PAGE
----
Today is the 50th anniversary of the second day of the June/Six Day War of 1967, so here's another extract from Tom Segev's 1967: Israel, the War & the Year that Transformed the Middle East (2007) on what the usual suspects were up to in the United States at the time:
"[President Lyndon] Johnson himself was troubled by an announcement issued by the State Department on the first day of the war, saying that the US was taking a neutral position 'in thought, word, and deed. ' The announcement provoked a storm of protest because it read as if the United States had abandoned Israel to its fate, and [Secretary of State Dean] Rusk was forced to clarify it... It marked the beginning of a wave of public pressure to stand by Israel. At no other time could Johnson have been more certain that when it came to Israel, there was no distinction between foreign and domestic policy. For no sooner had the State Department spokesman finished his neutrality announcement than Johnson received a piece of legal advice from a friend: David Ginsburg called to direct his attention to the fact that invocation of the Neutrality Act would bar Israel from raising money for its war effort in the United States. The president's advisers quickly contacted some of his Jewish supporters.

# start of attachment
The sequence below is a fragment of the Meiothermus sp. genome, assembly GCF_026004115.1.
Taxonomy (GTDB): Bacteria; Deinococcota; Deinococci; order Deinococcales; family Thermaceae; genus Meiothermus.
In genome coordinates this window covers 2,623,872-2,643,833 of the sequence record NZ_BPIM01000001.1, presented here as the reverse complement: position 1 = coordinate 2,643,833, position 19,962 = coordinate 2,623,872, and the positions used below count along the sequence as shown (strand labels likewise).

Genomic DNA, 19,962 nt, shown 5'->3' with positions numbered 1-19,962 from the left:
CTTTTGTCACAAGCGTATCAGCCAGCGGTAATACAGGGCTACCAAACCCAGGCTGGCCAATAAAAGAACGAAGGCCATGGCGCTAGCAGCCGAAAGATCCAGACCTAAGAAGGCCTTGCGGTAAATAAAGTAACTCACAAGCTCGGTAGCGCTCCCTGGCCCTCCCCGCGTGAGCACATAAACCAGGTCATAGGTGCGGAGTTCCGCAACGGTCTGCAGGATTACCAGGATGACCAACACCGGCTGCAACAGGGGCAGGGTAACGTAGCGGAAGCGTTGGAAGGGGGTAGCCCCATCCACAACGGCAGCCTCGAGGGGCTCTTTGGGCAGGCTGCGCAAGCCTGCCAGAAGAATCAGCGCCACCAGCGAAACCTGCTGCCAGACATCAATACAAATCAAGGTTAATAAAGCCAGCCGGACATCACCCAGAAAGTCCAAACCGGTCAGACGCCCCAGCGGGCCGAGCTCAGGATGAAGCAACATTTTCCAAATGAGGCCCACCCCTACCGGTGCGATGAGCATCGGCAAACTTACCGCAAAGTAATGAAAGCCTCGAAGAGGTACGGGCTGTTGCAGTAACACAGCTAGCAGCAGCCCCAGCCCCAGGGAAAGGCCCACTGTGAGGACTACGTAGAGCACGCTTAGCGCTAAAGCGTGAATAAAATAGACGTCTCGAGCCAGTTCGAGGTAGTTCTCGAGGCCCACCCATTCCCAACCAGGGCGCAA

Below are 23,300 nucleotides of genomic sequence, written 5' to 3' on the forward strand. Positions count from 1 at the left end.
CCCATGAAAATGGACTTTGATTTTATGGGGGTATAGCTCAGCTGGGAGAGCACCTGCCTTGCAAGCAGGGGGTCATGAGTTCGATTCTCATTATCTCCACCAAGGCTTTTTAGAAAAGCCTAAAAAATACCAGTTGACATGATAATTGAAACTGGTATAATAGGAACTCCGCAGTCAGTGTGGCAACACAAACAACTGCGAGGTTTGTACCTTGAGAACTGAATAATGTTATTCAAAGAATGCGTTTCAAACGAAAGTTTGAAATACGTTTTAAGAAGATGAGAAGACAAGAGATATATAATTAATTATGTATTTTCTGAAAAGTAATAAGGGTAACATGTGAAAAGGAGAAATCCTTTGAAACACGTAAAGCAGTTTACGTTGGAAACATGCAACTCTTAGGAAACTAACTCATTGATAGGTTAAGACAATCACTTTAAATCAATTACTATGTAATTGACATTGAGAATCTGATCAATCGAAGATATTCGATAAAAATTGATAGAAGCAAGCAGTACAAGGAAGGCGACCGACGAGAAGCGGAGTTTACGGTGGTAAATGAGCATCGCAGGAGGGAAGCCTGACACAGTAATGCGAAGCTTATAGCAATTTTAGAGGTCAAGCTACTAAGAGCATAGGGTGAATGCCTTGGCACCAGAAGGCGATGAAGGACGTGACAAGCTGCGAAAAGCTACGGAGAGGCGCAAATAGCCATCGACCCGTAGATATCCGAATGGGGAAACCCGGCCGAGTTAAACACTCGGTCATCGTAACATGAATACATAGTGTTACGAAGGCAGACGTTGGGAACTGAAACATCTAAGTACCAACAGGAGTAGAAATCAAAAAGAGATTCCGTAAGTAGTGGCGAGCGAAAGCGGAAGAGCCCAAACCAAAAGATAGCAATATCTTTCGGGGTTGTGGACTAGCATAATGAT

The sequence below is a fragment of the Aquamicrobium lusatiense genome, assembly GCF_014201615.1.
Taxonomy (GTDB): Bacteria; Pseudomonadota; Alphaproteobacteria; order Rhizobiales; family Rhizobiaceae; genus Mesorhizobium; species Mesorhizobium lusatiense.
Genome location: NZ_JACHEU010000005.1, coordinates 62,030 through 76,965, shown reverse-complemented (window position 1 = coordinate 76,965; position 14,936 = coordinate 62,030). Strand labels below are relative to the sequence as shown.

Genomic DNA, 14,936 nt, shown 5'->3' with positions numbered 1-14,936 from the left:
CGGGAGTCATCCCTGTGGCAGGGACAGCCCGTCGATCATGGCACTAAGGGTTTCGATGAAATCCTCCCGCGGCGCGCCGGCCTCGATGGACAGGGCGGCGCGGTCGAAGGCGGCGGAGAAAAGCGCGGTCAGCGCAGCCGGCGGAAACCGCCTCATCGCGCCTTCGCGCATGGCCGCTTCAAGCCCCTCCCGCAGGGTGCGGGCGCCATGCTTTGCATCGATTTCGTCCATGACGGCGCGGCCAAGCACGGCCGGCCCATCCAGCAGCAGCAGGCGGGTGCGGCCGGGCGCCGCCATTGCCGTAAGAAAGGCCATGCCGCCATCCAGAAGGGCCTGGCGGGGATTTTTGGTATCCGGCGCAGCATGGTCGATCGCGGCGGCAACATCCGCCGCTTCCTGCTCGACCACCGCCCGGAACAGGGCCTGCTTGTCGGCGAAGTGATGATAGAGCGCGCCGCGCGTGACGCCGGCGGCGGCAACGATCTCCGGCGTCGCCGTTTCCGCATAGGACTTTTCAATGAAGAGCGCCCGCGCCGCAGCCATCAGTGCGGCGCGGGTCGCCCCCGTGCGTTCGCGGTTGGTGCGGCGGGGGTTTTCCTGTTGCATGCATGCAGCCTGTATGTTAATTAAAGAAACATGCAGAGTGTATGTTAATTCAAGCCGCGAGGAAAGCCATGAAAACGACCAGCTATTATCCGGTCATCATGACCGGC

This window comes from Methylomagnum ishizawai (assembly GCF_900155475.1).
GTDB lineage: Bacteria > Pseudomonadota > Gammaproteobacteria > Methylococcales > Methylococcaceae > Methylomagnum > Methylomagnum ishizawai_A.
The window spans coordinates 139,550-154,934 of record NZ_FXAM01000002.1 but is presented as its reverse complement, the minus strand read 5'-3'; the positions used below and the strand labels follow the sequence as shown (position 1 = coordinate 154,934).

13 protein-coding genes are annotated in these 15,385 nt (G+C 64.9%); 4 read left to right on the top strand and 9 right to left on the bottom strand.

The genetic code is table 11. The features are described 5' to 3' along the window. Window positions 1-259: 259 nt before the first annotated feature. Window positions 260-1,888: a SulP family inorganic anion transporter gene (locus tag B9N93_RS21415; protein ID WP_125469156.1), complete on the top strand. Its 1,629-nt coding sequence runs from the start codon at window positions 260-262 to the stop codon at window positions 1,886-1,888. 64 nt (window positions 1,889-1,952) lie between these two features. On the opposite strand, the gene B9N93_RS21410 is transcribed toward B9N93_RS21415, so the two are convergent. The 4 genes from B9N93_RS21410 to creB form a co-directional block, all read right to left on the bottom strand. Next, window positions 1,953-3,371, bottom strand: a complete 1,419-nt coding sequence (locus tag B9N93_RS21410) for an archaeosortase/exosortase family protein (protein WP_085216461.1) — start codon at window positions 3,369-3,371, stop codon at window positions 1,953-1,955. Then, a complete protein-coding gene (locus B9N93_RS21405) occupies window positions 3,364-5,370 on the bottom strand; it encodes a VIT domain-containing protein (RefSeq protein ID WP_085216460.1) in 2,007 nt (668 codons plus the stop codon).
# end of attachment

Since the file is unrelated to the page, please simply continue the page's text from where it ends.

"John Roche, a Boston professor described as Johnson's intellectual in residence, sent him a firm letter that opened with a quote from the Book of Isaiah: 'If favor is shown to the wicked, he does not learn righteousness; in the land of uprightness he deals perversely.' The neutrality declaration had proven to Roche that State Department officials wanted to 'kiss some Arab backsides.' He found this to be 'worse than unprincipled - it is stupid. The Arabs have to hate us - and the rougher the Israelis are on them, the more they will hate us NO MATTER WHAT WE DO. They must create the myth that the United States, not Israel single-handed, clobbered them.' The Americans' 'sweet-talking' of the Arabs would only make them view the United States with contempt and alienate American Jews.
"Johnson hated being pressured in this way, according to Roche. The White House log documents the president's response to a commentary he overheard on a special CBS broadcast, in which the analyst took a pro-Israel position. 'It's easy to tell that he has some sort of Jewish background,' Johnson observed. Levinson and Wattenberg, two Jewish assistants who advised the press to issue an announcement of support for Israel, got an earful from him in the hallway. 'You Zionist dupes!' he yelled at them and raised his fist. 'You're Zionist dupes in the White House.' By the evening of that day, he had received 17,445 letters and telegrams from citizens responding to the war. Ninety-eight percent of them supported Israel, approximately two percent warned him against intervening in the war, and only a handful expressed support for the Arabs." (pp 364-65)